'Botox Mom' Now Insists Her Story Was Hoax

Was Good Morning America duped?

This article is from the archive of our partner .

The news out of TMZ today suggests that several blogs and news sources, including ABC's Good Morning America, were duped by a woman claiming to inject her 8-year-old daughter's face with regular doses of Botox. The celebrity gossip site reports that Sheena Upton, introduced to the world as Kerry Campbell, "now swears under oath [that] she made the entire story up for a few hundred bucks."

In a sworn declaration obtained by TMZ, Upton supposedly insists that The Sun, a British tabloid--the first to break the story--actually paid her $200 to play "Kerry Campbell," a displaced English woman now living in San Francisco and desperate for her daughter to succeed in the beauty pageant circuit. Upton claims The Sun provided her with a script to act out--the basis for their story. The Sun article sparked the attention of Inside Edition and Good Morning America which both, Upton alleges according to TMZ, offered her "a large fee" to be interviewed.

The San Francisco Chronicle reports that Upton's declaration that the whole story was a hoax was an effort to get her daughter back. Child welfare services revoked Upton's custody of the child after the two were seen talking about their controversial beauty regimen on television. The story was picked up by several sites after the TV appearances. Jezebel, in particular, questioned the story's integrity after The Sun, months later, attempted to argue that a trend was forming by reporting on a different English woman who, after also relocating with her daughter to California, began injecting her kid with Botox and tattooing her eyebrows. "I've never actually seen a tattoo gun in real life, but I'm under the impression that they don't look like a broken electric razor," Jezebel's Margaret Hartmann wrote, examining a photograph of the woman in question supposedly tattooing her daughter's eyebrows. "We're calling shenanigans--THANK GOD. We'd rather have a shady tabloid paper publish fake stories than a legitimate 'botox your second grader' trend."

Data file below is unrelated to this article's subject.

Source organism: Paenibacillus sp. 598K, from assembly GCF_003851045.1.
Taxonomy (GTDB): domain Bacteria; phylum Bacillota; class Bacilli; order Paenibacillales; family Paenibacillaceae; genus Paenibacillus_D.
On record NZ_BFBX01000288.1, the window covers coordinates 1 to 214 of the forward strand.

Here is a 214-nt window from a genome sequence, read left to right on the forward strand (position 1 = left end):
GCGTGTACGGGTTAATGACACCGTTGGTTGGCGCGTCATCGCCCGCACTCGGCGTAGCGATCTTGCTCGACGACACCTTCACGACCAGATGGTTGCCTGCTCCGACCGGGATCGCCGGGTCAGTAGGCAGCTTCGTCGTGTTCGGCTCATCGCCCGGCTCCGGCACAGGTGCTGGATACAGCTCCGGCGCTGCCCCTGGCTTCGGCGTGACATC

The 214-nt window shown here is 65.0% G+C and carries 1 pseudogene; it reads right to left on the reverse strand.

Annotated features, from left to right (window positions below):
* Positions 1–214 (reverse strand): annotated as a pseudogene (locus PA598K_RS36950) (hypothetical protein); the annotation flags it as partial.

All eyes should soon be turning to ABC for a reaction to the scam and a clarification of whether and what sort of deal resulted in Upton appearing on Good Morning America. So far the only information comes from TMZ's contact with "an ABC News insider" who denies Upton's claim that GMA offered her $10,000 for her appearance, and "an ABC News spokesman" who told the site that "Good Morning America has repeatedly questioned Upton, members of her family and other sources who again and again stood by the Botox story. Good Morning America is solely interested in getting to the truth and will share with our audience any new information we find."

This article is from the archive of our partner The Wire.